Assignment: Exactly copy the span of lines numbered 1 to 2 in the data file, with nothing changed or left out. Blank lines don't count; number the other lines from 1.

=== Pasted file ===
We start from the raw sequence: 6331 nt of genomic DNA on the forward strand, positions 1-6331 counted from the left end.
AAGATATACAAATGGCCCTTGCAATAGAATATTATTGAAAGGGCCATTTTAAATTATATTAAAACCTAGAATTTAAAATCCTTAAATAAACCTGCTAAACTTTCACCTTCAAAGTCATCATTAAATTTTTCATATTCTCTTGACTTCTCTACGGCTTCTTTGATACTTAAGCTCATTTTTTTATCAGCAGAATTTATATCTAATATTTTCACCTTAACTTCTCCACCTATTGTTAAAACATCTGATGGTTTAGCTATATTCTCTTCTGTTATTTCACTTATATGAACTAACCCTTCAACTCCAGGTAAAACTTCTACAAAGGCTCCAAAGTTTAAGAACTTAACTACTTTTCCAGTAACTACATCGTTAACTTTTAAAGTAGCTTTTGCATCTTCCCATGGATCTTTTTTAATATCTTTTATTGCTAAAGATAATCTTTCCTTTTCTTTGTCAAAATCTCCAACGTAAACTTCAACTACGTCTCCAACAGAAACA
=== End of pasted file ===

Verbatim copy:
We start from the raw sequence: 6331 nt of genomic DNA on the forward strand, positions 1-6331 counted from the left end.
AAGATATACAAATGGCCCTTGCAATAGAATATTATTGAAAGGGCCATTTTAAATTATATTAAAACCTAGAATTTAAAATCCTTAAATAAACCTGCTAAACTTTCACCTTCAAAGTCATCATTAAATTTTTCATATTCTCTTGACTTCTCTACGGCTTCTTTGATACTTAAGCTCATTTTTTTATCAGCAGAATTTATATCTAATATTTTCACCTTAACTTCTCCACCTATTGTTAAAACATCTGATGGTTTAGCTATATTCTCTTCTGTTATTTCACTTATATGAACTAACCCTTCAACTCCAGGTAAAACTTCTACAAAGGCTCCAAAGTTTAAGAACTTAACTACTTTTCCAGTAACTACATCGTTAACTTTTAAAGTAGCTTTTGCATCTTCCCATGGATCTTTTTTAATATCTTTTATTGCTAAAGATAATCTTTCCTTTTCTTTGTCAAAATCTCCAACGTAAACTTCAACTACGTCTCCAACAGAAACA